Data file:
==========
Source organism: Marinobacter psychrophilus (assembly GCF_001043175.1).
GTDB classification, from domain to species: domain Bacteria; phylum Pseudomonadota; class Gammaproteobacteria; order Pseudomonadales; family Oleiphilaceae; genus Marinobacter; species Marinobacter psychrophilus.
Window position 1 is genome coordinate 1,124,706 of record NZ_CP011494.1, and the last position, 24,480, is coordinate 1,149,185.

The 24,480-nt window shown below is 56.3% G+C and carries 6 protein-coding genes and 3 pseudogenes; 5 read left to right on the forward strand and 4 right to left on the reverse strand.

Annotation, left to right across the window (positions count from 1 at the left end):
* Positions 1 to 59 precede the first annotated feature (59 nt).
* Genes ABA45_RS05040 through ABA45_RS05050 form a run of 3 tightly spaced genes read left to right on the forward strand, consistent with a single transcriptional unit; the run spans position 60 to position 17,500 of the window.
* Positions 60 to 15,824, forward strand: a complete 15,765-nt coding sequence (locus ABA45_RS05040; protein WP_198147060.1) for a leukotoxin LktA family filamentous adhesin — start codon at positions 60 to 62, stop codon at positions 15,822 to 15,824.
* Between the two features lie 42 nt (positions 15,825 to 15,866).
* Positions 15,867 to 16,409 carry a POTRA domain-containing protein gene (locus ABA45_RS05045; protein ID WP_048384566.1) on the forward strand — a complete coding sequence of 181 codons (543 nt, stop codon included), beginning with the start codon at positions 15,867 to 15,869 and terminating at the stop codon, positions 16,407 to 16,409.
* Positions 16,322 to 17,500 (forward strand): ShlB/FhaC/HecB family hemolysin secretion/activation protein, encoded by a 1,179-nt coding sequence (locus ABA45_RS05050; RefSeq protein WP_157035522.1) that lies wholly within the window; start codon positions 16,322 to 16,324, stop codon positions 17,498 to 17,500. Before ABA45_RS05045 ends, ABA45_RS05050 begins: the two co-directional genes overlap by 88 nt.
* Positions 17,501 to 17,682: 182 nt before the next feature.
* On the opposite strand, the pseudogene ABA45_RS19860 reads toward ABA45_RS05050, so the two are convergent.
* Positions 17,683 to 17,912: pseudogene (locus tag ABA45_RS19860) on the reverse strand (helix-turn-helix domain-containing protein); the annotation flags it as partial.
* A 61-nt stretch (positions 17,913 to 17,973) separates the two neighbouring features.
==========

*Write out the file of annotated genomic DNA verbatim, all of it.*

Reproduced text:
Source organism: Marinobacter psychrophilus (assembly GCF_001043175.1).
GTDB classification, from domain to species: domain Bacteria; phylum Pseudomonadota; class Gammaproteobacteria; order Pseudomonadales; family Oleiphilaceae; genus Marinobacter; species Marinobacter psychrophilus.
Window position 1 is genome coordinate 1,124,706 of record NZ_CP011494.1, and the last position, 24,480, is coordinate 1,149,185.

The 24,480-nt window shown below is 56.3% G+C and carries 6 protein-coding genes and 3 pseudogenes; 5 read left to right on the forward strand and 4 right to left on the reverse strand.

Annotation, left to right across the window (positions count from 1 at the left end):
* Positions 1 to 59 precede the first annotated feature (59 nt).
* Genes ABA45_RS05040 through ABA45_RS05050 form a run of 3 tightly spaced genes read left to right on the forward strand, consistent with a single transcriptional unit; the run spans position 60 to position 17,500 of the window.
* Positions 60 to 15,824, forward strand: a complete 15,765-nt coding sequence (locus ABA45_RS05040; protein WP_198147060.1) for a leukotoxin LktA family filamentous adhesin — start codon at positions 60 to 62, stop codon at positions 15,822 to 15,824.
* Between the two features lie 42 nt (positions 15,825 to 15,866).
* Positions 15,867 to 16,409 carry a POTRA domain-containing protein gene (locus ABA45_RS05045; protein ID WP_048384566.1) on the forward strand — a complete coding sequence of 181 codons (543 nt, stop codon included), beginning with the start codon at positions 15,867 to 15,869 and terminating at the stop codon, positions 16,407 to 16,409.
* Positions 16,322 to 17,500 (forward strand): ShlB/FhaC/HecB family hemolysin secretion/activation protein, encoded by a 1,179-nt coding sequence (locus ABA45_RS05050; RefSeq protein WP_157035522.1) that lies wholly within the window; start codon positions 16,322 to 16,324, stop codon positions 17,498 to 17,500. Before ABA45_RS05045 ends, ABA45_RS05050 begins: the two co-directional genes overlap by 88 nt.
* Positions 17,501 to 17,682: 182 nt before the next feature.
* On the opposite strand, the pseudogene ABA45_RS19860 reads toward ABA45_RS05050, so the two are convergent.
* Positions 17,683 to 17,912: pseudogene (locus tag ABA45_RS19860) on the reverse strand (helix-turn-helix domain-containing protein); the annotation flags it as partial.
* A 61-nt stretch (positions 17,913 to 17,973) separates the two neighbouring features.